How to have a safe and healthy summer |

How to have a safe and healthy summer

Jason Eberhart-Phillips

The recent bout of hot weather is a pointed reminder that summer is almost here. Long hours of daylight and warm temperatures make summer a wonderful time to get outside and lose some weight while enjoying the great outdoors of Northern California.

But all that outdoor fun makes summer the peak season for bites, stings and other health hazards associated with open-air activities. Bee and wasp stings, bites from venomous snakes and spiders, and diseases carried by mosquitoes and ticks are just a few of the everyday risks that come with outdoor summertime recreation.

Fortunately, it’s possible to reduce your risk nearly to zero with some common-sense precautions. An ounce of prevention before you dive into nature this summer can save you a trip to the doctor and many pounds of misery later on.

Here are some of the common outdoor hazards to think about in the coming months, along with some tips on prevention:

— Bee and wasp stings: A painful nuisance for everyone, these stings can be deadly to about 2 million people in the United States who get severe allergic reactions when stung. This summer, you can avoid bee and wasp stings when eating outdoors by keeping foods covered and putting refuse in tightly sealed containers. If bees or wasps fly near, avoid any rapid movement, as that can provoke an attack. People with a known hypersensitivity to stings never should venture into remote areas alone and should carry an emergency kit with a syringe of adrenaline.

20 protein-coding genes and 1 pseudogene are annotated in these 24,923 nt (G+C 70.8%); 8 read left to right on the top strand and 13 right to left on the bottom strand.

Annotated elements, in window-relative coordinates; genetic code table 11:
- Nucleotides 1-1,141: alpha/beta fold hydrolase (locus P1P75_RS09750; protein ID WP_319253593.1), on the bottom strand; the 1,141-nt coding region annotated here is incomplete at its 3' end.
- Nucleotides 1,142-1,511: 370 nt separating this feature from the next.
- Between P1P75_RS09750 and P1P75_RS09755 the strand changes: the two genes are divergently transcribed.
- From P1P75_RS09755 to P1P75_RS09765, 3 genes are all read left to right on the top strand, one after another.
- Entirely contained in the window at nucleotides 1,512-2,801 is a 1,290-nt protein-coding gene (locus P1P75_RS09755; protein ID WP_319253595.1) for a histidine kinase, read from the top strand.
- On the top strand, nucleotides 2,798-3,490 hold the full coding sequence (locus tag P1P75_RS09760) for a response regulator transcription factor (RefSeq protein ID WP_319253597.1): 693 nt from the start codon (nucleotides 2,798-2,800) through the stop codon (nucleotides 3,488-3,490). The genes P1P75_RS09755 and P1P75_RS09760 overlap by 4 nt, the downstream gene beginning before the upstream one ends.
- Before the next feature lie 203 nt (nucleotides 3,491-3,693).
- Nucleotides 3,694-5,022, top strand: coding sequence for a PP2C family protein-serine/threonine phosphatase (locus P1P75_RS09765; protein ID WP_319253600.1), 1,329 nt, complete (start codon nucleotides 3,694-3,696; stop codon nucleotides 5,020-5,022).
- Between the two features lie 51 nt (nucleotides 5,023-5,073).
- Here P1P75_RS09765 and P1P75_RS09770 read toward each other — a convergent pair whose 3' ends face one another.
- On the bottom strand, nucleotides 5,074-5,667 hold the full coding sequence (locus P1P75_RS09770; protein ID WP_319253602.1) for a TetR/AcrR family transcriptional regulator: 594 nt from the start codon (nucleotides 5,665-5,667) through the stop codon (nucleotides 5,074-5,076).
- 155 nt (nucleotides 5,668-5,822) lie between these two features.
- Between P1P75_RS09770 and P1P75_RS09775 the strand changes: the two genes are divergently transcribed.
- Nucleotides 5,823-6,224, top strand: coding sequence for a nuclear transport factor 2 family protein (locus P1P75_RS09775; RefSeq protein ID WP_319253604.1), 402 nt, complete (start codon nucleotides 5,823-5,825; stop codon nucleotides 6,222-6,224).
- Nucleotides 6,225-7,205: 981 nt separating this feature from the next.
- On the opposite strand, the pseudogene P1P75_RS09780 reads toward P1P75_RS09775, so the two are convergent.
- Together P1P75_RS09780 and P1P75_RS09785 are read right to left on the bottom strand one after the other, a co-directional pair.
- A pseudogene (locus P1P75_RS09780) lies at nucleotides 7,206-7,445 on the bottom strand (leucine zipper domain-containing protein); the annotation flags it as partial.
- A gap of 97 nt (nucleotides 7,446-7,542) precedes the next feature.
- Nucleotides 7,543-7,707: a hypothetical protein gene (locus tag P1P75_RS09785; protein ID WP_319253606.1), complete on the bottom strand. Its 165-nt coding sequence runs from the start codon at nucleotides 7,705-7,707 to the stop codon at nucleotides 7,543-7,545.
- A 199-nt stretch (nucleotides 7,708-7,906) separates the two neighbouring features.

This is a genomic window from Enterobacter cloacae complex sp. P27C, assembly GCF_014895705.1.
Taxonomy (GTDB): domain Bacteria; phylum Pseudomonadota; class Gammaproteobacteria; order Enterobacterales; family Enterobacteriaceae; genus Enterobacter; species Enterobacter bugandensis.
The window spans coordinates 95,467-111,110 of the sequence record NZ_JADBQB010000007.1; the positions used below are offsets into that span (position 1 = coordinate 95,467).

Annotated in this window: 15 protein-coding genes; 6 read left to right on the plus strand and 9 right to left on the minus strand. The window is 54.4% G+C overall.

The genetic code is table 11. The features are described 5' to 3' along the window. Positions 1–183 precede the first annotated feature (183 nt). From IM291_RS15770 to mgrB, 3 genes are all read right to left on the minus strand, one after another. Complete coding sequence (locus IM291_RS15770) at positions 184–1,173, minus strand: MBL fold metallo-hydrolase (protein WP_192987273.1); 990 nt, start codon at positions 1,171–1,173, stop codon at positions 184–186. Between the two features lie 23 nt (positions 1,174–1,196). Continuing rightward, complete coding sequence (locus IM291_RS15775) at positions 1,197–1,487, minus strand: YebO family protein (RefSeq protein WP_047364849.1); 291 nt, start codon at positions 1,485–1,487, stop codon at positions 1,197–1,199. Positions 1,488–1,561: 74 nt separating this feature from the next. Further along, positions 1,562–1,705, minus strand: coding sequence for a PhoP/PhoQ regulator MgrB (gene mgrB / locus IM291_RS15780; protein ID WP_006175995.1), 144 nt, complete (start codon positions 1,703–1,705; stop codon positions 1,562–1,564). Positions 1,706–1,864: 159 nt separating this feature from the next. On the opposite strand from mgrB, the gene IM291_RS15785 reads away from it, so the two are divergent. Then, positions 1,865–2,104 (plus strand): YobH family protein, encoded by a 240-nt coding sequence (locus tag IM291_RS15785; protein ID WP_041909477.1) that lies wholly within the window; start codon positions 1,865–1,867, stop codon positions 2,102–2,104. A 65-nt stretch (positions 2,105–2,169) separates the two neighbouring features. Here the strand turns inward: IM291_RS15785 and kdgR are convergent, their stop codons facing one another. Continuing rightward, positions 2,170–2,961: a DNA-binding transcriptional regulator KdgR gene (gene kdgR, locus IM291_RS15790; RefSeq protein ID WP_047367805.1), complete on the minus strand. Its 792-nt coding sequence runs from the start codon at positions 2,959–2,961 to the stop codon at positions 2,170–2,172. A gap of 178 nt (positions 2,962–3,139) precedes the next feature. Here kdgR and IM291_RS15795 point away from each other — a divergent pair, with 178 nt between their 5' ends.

— Snake bites: Poisonous snakes are a much bigger health problem in other parts of the world, but our local rattlesnakes can pack a venomous punch, especially for children. Avoid bites by avoiding places where snakes may live, including tall grass, brush and rocky areas. If you must cross an area of high grass, poke a long stick in front of your path to scare away snakes. If possible, hike with loose, long pants and thick, high boots.

— Spider bites: Of about 3,000 species of spiders in the United States, only a handful are dangerous to humans. Locally, the only poisonous spider is the timid black widow, whose bite sometimes can be painful but rarely is fatal. You can avoid black widow bites by wearing gloves and long sleeves when working around woodpiles or other dark, undisturbed areas. Kids should learn never to tease spiders or poke bare fingers into cracks and crevices.

— Mosquito bites: Local mosquitoes can transmit the newly introduced West Nile virus, among other infections, and other exotic diseases spread by mosquitoes may be coming our way soon. Simple measures that can help you avoid these diseases include applying insect repellents with DEET to exposed skin when you go outside, especially during the peak biting hours in the evening and early morning. You also should drain any standing water by your home and install well-fitting screens.

— Tick bites: Lyme disease, although less common here than in the Northeast, is a threat carried by certain ticks. Before you enter a tick area, apply DEET-containing repellents to skin and wear long pants, long sleeves and long socks to keep ticks from latching on to you. Before you go back inside, remove any ticks from your clothes and inspect your skin carefully. Ticks removed within 24 hours of a bite rarely transmit disease.

Don’t let any of these outdoor hazards spoil your summer fun. And when it gets hot, remember to drink plenty of fluids, avoid heavy exertion and find an air-conditioned place to cool off if temperatures are extreme.

– Dr. Jason Eberhart-Phillips is the El Dorado County health officer. He can be reached at

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